The coefficient of variation (COV) is a measure of relative event dispersion that's equal to the ratio between the standard deviation and the mean. While it is most commonly used to compare relative risk, the COV may be applied to any type of quantitative likelihood or probability distribution. And in a different mathematical context, COV is calculated as the ratio between root mean squared error and the mean of a separate dependent variable. Although this type of COV analysis is used less frequently, it can go a long way in determining if a model is an apt fit for a specific task.
- In statistical analysis, the coefficient of variation (COV) measures relative event dispersion.
- The COV is equal to the ratio between the standard deviation and the mean. Although COV is most commonly used in comparing relative risk, it may be applied to many types of probability distribution.
- The COV isn't practical if there's a strong presence of both positive and negative values in the sample population.
- The COV metric is best used when nearly all of the data points share the same plus-minus sign.
Applications of the Coefficient of Variation
When used to evaluate investment risk, COV can be interpreted similarly to the standard deviation in modern portfolio theory (MPT). But the COV is arguably a better overall indicator of relative risk when it's used to compare different securities. For example, suppose two different stocks offer different returns, with each exhibiting a different standard deviation. Specifically, let's assume Stock A has an expected return of 15% with a standard deviation of 10%, while Stock B has an expected return of 10% coupled with a 5% standard deviation. In this scenario, the COV for Stock A is 0.67 (10%/15%), while the COV for Stock B is 0.5 (5%/10%). Simply put: the data suggests that Stock B is a superior investment from a risk-based perspective.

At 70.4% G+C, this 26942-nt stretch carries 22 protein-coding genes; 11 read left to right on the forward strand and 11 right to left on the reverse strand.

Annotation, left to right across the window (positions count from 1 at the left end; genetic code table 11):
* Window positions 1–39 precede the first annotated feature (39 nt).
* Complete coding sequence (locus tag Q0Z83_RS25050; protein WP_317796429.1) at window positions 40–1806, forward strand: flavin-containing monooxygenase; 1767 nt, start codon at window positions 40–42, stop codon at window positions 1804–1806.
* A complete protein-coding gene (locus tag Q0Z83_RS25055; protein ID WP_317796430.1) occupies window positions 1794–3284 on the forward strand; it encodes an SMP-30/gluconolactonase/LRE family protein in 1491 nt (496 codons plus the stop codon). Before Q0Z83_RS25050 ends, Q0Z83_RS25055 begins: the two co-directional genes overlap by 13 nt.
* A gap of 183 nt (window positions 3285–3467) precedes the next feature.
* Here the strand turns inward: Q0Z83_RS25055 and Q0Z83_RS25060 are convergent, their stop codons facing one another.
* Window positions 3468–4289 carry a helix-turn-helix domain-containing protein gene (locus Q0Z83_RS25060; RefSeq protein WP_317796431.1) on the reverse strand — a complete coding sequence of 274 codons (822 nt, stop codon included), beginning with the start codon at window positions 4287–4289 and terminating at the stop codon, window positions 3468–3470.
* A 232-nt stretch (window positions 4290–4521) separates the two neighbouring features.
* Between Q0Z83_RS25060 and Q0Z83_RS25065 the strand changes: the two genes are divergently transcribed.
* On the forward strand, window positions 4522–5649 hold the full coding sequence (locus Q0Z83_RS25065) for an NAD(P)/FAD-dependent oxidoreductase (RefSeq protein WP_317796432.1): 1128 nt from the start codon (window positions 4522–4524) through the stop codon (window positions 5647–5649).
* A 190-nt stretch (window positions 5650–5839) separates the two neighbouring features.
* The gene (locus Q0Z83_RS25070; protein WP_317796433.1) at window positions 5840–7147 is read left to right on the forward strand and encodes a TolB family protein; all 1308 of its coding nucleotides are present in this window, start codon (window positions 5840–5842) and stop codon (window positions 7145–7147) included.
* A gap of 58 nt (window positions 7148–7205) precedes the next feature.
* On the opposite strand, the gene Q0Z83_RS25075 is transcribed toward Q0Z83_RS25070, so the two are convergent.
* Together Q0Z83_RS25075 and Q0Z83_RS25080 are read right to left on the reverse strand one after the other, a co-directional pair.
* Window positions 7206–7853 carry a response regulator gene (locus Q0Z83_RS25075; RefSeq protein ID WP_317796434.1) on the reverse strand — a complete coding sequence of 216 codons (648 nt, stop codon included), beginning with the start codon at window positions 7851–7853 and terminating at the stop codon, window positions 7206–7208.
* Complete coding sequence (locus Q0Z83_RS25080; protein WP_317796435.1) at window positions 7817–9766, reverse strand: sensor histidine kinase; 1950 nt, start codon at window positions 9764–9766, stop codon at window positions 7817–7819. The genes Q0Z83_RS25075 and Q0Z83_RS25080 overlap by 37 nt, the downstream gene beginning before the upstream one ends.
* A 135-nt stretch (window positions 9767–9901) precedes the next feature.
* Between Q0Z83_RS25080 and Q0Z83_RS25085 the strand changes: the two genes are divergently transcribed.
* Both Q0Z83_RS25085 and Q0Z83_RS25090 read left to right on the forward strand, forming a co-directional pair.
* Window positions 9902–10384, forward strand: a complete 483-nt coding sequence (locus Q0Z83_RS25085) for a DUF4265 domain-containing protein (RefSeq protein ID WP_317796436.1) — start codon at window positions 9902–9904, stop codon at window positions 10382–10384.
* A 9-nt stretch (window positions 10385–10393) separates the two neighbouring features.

Advantages of the Coefficient of Variation
The COV's chief advantage is its applicability to any given quantifiable data, thus paving the way for a comparative analysis between two unrelated entities. This quality separates COV from a standard deviation analysis, which cannot facilitate a meaningful comparison between two independent variables.
As a measure of risk, the COV measures volatility in the prices of stocks and other securities, letting analysts contrast the risks associated with different potential investments. This helps financial advisors construct diversified portfolios in an effort to dampen the risk of a single investment tanking a client's net worth.
Several other terms are synonymous with COV, including the variation coefficient, unitized risk, and relative standard deviation.
The Zero Disadvantage
Suppose the mean of a sample population is zero. In other words, the sums of all values above and below zero equal one other. Under this circumstance, the formula for COV is useless because it would effectively place a zero in the denominator. Hence, any strong presence of both positive and negative values in the sample population becomes problematic for COV analysis. Contrarily, the COV metric thrives when nearly all of the data points share the same plus-minus sign.